Preheat the oven to 350 degrees Fahrenheit. Spray a 9 x 13-inch baking dish with cooking spray. Add the frozen vegetables to the baking dish.

In a saucepan over medium heat, melt the butter. Once the butter is melted, add the flour to the saucepan, and stir to combine. Cook for a few minutes to make a light colored (tan) roux. This will help thicken your sauce. Once you’ve reached a tan-colored roux, add the milk, cheese and mustard powder to the saucepan. Cook over medium heat until the sauce thickens to your desired consistency. Taste and season with salt and a few grinds of fresh black pepper to taste. Pour the sauce over the broccoli and cauliflower.

Bake casserole at 350 degrees Fahrenheit for approximately 50 minutes, or until the cheese sauce is nice and bubbly.


All in all, dinner was pretty good last night 🙂

sesame chicken and broccoli casserole plated

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Old-Fashioned Hot Water Chocolate Cake

This was my Great-Aunt Lib’s chocolate cake recipe, and for every birthday, my mom would make this delicious cake – unless I asked her to make a red velvet. It’s always been a toss-up between these two types recipes for me – I love them both equally. But sometimes you just want good, old-fashioned chocolate flavor, and this recipe fits the bill.

I’ve made this cake so many times over the years that my poor recipe card is stained and extremely faded, so I decided it was time to bring this recipe into the digital age so that I could have a copy that I could actually read 🙂 It’s a good thing I know this recipe by heart, because if I didn’t, there’s no way I could read this well-used recipe card.

I always frost this cake with my grandmother’s butter frosting. Again, I have an old recipe card that has seen better days. Now I’ve got an online copy to refer to whenever I need it, and you can enjoy these favorite family recipes.


hot water chocolate cake


Aunt Lib’s Hot Water Chocolate Cake

1/2 cup butter (not margarine), softened

1 1/2 cups sugar

2 eggs

1/2 cup milk

1 cup boiling water

2 cups all-purpose flour

1/2 cup good cocoa powder

1/2 teaspoon salt

2 teaspoons baking soda

1 teaspoon good vanilla


In a mixing bowl, cream together the butter and the sugar until combined. Add in the eggs, and beat the mixture until it is light and fluffy. Add the milk. Mix just until the mixture looks curdled.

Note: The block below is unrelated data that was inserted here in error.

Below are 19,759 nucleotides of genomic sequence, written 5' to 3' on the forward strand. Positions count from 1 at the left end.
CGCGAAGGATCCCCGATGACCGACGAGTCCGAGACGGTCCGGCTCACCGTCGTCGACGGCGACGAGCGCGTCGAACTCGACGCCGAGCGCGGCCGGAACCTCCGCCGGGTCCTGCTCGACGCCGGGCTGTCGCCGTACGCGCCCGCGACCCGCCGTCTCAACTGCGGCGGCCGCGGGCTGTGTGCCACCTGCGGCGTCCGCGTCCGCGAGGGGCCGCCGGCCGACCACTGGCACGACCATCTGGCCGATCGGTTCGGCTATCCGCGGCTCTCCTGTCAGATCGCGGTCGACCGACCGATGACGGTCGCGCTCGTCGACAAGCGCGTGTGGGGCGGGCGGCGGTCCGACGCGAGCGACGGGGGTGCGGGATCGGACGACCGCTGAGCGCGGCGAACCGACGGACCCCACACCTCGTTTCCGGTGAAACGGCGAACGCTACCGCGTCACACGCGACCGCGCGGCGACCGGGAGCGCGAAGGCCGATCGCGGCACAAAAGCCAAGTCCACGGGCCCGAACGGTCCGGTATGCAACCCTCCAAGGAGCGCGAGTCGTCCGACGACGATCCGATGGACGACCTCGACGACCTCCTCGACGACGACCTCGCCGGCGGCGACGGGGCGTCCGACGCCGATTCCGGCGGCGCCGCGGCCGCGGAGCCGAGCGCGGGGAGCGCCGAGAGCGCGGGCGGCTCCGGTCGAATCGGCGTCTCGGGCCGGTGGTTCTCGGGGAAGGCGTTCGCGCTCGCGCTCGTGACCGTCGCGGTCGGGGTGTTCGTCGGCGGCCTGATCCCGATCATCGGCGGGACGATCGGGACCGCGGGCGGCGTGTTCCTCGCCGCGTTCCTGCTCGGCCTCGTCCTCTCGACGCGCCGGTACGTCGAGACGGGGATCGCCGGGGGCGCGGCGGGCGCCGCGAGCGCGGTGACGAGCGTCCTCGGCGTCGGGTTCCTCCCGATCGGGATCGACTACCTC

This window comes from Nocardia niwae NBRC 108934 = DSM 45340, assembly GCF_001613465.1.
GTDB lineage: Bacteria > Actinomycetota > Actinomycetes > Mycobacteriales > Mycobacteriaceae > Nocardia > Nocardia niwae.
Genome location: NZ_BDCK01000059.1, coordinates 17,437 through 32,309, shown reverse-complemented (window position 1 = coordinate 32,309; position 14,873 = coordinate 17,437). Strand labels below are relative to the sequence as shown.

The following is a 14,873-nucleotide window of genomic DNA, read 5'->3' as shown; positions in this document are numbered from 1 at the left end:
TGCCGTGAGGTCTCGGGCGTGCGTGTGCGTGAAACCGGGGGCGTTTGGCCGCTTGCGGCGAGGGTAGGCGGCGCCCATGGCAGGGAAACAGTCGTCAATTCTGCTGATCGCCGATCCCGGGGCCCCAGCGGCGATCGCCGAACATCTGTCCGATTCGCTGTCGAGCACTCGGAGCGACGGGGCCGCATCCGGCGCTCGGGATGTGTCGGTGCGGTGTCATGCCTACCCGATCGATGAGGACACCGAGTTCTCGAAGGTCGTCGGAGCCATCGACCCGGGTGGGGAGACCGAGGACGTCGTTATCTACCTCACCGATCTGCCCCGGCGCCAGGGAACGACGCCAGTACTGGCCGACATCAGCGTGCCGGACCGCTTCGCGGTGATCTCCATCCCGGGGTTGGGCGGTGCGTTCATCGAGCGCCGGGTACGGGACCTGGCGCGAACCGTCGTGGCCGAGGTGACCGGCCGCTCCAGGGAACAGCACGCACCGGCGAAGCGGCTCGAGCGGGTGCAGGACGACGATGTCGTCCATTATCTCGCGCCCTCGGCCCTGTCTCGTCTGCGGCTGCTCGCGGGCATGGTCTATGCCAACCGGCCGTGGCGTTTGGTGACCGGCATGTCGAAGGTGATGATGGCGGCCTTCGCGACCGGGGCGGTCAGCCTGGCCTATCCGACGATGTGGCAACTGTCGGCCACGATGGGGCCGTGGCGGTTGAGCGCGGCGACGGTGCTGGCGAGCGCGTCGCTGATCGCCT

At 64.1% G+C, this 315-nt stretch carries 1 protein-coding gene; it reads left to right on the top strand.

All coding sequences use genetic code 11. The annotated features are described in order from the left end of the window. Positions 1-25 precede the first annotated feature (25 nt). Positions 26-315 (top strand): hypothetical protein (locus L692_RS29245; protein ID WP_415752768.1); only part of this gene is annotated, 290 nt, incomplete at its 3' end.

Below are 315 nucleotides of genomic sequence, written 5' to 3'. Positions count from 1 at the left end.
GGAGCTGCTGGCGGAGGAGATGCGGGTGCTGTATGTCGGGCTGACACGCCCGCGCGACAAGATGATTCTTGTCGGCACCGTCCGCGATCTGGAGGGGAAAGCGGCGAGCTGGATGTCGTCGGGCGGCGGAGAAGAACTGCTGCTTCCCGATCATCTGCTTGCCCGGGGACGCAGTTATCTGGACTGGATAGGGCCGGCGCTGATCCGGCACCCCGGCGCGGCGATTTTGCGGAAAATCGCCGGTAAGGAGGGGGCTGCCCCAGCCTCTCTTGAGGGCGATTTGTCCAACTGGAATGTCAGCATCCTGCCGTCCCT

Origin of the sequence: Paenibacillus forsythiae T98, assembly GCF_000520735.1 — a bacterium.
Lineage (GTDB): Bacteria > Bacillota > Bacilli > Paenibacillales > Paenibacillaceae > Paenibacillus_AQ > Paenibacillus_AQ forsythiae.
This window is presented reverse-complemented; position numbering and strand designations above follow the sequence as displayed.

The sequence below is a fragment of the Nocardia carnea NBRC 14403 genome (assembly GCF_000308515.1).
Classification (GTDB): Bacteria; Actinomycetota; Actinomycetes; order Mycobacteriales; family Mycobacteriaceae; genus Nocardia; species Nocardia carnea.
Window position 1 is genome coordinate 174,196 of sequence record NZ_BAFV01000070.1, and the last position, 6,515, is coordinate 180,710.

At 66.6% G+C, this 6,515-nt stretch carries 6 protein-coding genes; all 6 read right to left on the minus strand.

Sift the flour, cocoa powder, salt and baking soda together. Slowly add the flour mixture to the sugar mixture, blending slowly and thoroughly. Add the boiling water and the vanilla, and mix until smooth; no more.

Pour cake batter into a buttered baking pan (9 x 13-inch square or 2 round cake pans). Run a spatula through the batter to help eliminate any air bubbles.

Bake at 325 degrees Fahrenheit for 35 minutes, or until cake tests done. Cool before frosting.


People usually fall into three categories when it comes to frosting: none at all, middle of the road and give me the bowl of frosting and skip the cake. My brother-in-law is the last type – the more frosting you can pile on top of a cake, the better he likes it. Me, I’m a middle of the road person. I like just enough where I can taste it, but I still want to taste the cake.

My grandmother made a butter frosting, and this is the only frosting recipe I like to use on my hot water chocolate cake. They just go together because that’s how my family has always done it. I’ve tried different frosting recipes with this cake, but I always come back to this one. Grandma knew best.


Grandma Decker’s Creamy Butter Frosting

1/3 cup butter (not margarine), softened

1/8 teaspoon salt

2 1/2 cup powdered sugar

1 egg white, at room temperature

1 1/2 teaspoons good vanilla

In a mixing bowl, cream together the softened butter and the salt. Gradually mix in 1/2 cup of the powdered sugar. Add the egg white and vanilla, and beat mixture until smooth. Add the rest of the powdered sugar, adding by 1/2 cup at a time, beating until smooth and creamy. If frosting becomes to thick, you can add 1/2 teaspoon water until it becomes creamy.

Chocolate Variation: Using the above frosting recipe, reduce the powdered sugar to 2 cups, and add in 1/2 cup good cocoa powder when you add the sugar to the recipe.


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Baked Mexican Goulash

Are you the kind of cook that looks through your pantry and wonders what could I make with these ingredients? If you are, you’ll appreciate this recipe for Mexican Goulash. I’d been working hard writing and editing, but I still had to put something on the table for dinner. I knew I had ground meat. I knew I had dried pasta. My pantry is full of seasonings and canned goodies. But I had no ideas running through my head.

When I get like this, I usually do one of two things: Italian or Mexican. Since I had more Mexican-themed ingredients on hand, including home-canned chili beans, that’s the way I went. The ingredients can obviously be changed to include things you have on hand in your pantry, and amounts are approximate. This is a throw-it-together-quick casserole that comes together quick for those busy nights, and you can top each serving with shredded lettuce, sour cream, guacamole or taco sauce if you prefer.